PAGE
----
Israel

India

Diaspora

engagement

strategy

Created institutions to strengthen its connection to the Diaspora

Created govt body focusing on liaison with the Diaspora

Marketing

Strategy

  • Established a selling agency within US and other countries.
  • Used religious appeal to boost sales of bonds (influence of rabbis among Jewish community)

Used informal Indian diaspora networks and organizations

Financial

Incentives

Changed its policy of selling discounted bonds and increased interest rates slightly above US T-bills

  • Attractive financial incentives:
  • Interest rates 2% higher than US T-bills
  • Exemption from Indian income and wealth taxes

Other

Incentives

Adopted market reforms to encourage Diaspora investments (improved bureaucracy and corruption)

slide7

Diaspora bond strategy for Lebanon

Issued for infrastructure project investments or in times of crisis

Investments

Objective

  • Financing should benefit the whole society without preference to specific regions or religious groups. Example: National infrastructure projects – operated by trustworthy institutions:
  • South-North Railway project
  • Oil & Gas pipeline
  • Refinery plants

Economic development

Or Support balance ofpayments

Timing

Opportunistic Issuance

Project specific

or in times of crisis

Target

investors

Limited to diaspora

Diaspora

engagement

strategy

  • Establish institution that focuses on strengthening Diaspora connection
  • Introduce reforms oriented towards engaging Diaspora (i.e. voting rights)

Incentives

  • Patriotism
  • Deposit guarantee
  • High interest rates
  • Tax exemptions (Lebanon and host countries)

Marketing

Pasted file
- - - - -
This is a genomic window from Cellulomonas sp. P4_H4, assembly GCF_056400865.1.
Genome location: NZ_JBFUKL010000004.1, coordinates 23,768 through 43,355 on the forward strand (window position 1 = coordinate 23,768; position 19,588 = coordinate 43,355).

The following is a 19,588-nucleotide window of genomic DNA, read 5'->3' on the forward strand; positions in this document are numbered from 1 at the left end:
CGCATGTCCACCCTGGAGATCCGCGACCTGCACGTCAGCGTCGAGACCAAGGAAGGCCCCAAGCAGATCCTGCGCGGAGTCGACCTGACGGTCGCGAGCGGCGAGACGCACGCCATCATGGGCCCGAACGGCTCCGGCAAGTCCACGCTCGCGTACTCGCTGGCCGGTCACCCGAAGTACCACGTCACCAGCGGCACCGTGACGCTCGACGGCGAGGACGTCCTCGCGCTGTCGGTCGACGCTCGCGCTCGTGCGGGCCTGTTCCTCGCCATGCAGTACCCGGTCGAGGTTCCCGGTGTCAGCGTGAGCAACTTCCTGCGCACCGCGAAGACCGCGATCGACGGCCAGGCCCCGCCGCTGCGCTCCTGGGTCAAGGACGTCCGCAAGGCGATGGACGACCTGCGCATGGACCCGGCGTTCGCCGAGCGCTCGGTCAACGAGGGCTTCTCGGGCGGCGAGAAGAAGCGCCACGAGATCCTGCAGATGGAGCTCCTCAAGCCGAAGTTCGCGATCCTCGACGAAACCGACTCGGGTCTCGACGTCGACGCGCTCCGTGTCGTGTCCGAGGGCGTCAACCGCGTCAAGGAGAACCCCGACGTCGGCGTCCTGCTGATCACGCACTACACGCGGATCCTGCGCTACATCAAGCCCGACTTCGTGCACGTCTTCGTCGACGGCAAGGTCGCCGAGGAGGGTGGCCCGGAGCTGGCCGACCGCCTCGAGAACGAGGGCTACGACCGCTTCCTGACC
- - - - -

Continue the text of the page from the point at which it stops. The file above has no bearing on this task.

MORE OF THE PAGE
Strategy

  • Tap into existing Diaspora networks: Political organizations; professional organizations (Lebanese-US Chamber of Commerce); academic organizations (AUB Alumni Chapters); religious organizations
  • Establish selling agencies in key geographies

Structure

Fixed rate bonds

5-10 yr maturity

$1,000 minimum

slide8

Actions required to successfully raise diaspora bonds

Tailor strategy to the Lebanese context

  • Data gathering & analysis
  • Need to better understand the norms that shape the Lebanese Govt-Diaspora relationship. Need better statistics on the volume, wealth and location of the Diaspora.
  • Engage Diaspora
  • A state can successfully and sustainably extract obligations from its Diaspora only if it extends rights to that Diaspora.
  • Strengthen diaspora links
  • Need to establish institutions focused on Govt-Diaspora liaison; build allies with existing informal diaspora networks; establish selling agency in key geographies.
  • Identify projects to invest in
  • Identify projects that would benefit the whole society without preference to specific regions or religious groups; governing institutions should be perceived as trustworthy and non-corrupt.
slide9

References

  • Leveraging Migration For Africa Remittances, Skills, and Investments, World Bank 2011
  • DilipRatha, Sonia Plaza, Harnessing Diasporas, Finance and Development, September 2011
  • Ayah Mahgoub, AmrAbdelrazik, SinafikehGemessa, AvnishGungadurdoss, Diaspora Bonds: The Next Development Miracle, or a Tool with Context-Specific Potential? Harvard Kennedy School - Institutions and Development Course, December 15, 2010
  • SuhasKetkar, DilipRatha, Diaspora Bonds As a New Funding Vehicle for Developing Countries, Privatization of Development Finance Conference at NYU, December, 2009
  • SuhasL. Ketkar, DilipRatha, Development Finance via Diaspora Bonds Track Record and Potential, Migration and Development Conference at the World Bank, May 23, 2007